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‘The Clean-Up Project’ seeks to create hope

By Carleton Bluford

I have felt my entire life that it was my duty to hold space for and watch myself around white people. Whenever I enter a room, I speak well, look presentable, and put everyone at ease so they don’t feel threatened. But none of that changes my Black skin.

One of my first great fears that continued to be weird into adulthood was going swimming with my friends, simply because I knew that when I took my shirt off, they would see that I was all the way Black.

This has been my daily reality for 37 years, and I am tired. I have spent my entire life making sure other people (mostly white people) feel safe around me, and that is clearly not being reciprocated for me and for people like me. People simply don’t care if I feel safe. And if they do, it’s only as long as the trend allows. It’s enough for them to feel, deep down, that things aren’t right, but that’s as far as it ever goes. I understand, fighting for equality and justice is physically and emotionally taxing. People like me have been doing it our whole lives and would very much like to stop. But we don’t yet have that option.

My play, THE CLEAN-UP PROJECT, started as a journal entry. I was trying to make sense of my feelings about the murders of George Floyd and Breonna Taylor and everything that ensued. I shared my thoughts with Jerry Rapier at Plan-B Theatre, and he said, “You should write a play.” I truly believe that he, as a person of color, saw an opportunity to give another person of color the chance to express himself without “asking permission” to do so. He provided me a space to be angry, to talk it out, and for that, I am grateful.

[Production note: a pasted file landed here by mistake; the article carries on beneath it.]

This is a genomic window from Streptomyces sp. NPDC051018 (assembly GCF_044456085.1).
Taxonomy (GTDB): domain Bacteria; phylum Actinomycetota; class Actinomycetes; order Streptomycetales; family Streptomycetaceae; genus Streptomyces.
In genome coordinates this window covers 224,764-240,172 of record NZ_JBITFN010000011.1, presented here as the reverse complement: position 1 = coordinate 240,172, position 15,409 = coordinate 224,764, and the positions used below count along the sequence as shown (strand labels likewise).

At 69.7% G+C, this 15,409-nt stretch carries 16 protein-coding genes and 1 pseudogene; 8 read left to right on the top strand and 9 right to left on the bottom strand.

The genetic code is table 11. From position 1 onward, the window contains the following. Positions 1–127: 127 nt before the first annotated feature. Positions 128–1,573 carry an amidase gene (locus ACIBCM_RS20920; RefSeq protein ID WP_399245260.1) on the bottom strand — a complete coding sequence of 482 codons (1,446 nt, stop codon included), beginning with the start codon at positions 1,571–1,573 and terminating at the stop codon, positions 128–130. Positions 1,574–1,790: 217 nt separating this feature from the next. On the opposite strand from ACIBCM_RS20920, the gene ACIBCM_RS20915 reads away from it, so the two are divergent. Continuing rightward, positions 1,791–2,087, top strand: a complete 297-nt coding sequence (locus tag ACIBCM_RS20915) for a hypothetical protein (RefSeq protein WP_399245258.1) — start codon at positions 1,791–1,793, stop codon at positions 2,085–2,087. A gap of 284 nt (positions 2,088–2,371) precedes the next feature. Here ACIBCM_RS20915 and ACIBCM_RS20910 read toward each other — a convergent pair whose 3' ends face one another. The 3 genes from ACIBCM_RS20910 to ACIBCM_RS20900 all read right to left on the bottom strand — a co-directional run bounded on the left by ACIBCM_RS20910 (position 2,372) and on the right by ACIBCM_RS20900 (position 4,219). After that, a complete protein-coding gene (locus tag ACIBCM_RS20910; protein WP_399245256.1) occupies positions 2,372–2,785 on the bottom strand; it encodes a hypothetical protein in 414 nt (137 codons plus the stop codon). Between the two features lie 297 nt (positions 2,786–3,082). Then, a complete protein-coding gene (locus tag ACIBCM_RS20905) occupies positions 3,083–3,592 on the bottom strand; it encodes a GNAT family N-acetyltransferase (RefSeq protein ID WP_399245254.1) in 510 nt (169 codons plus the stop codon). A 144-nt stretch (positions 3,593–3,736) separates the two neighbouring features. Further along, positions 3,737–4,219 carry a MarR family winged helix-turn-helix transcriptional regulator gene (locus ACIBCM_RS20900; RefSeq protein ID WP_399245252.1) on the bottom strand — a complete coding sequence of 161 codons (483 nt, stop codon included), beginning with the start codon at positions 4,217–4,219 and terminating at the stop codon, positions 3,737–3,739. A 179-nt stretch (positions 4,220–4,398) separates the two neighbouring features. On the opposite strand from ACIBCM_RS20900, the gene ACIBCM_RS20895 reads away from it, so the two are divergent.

I’m asking a lot of the audience. But I’m not asking anything of them that I don’t experience on the daily. The difference? After 90 minutes in the theatre, they get to go home and breathe.

I distinctly remember being shown, as a child, the violence of Black people swinging by their necks from trees, Black people being beaten, hosed down by firemen. I had to see these things so that I could truly understand what my parents meant when they said to be careful not to put myself in situations where I could be hurt. None of my white friends had to have a similar conversation with their parents.

Why does this have to be a violent cause?
There’s so much we could do…

Nothing will change until the people in power care enough to change it. And that means a lot more people caring about the lives of people other than themselves. That means marching and protesting until things actually change, not just until you’re tired.

The same principle applies here: if enough people want racial equality and justice, then America has to put more of that on the shelves, right?

It makes me angry that I ever thought that I was most useful to people by being completely amenable and submissive. “Whatever you want me to do, I’ll do it, and I’ll improve it too. I’ll be your number one guy and (in retrospect) give you all of my power.”

That is something WE can no longer abide.

THE CLEAN-UP PROJECT is my attempt to rally the troops, to galvanize people to act on the proclamations made from their sofas during the pandemic. We must connect, now, when it is so painful to see eye-to-eye. We cannot go back to the old way. We must create a new normal. It’s the only way to create hope for the future, to even have a future.

Carleton Bluford’s MAMA premiered at Plan-B Theatre in 2015 and was Utah’s first world premiere by a Black playwright. His latest, THE CLEAN-UP PROJECT, premieres February 17–27, 2022. Click on The Plays at Proof of vaccination and masks are required for in-person attendance; a streaming option is also available.

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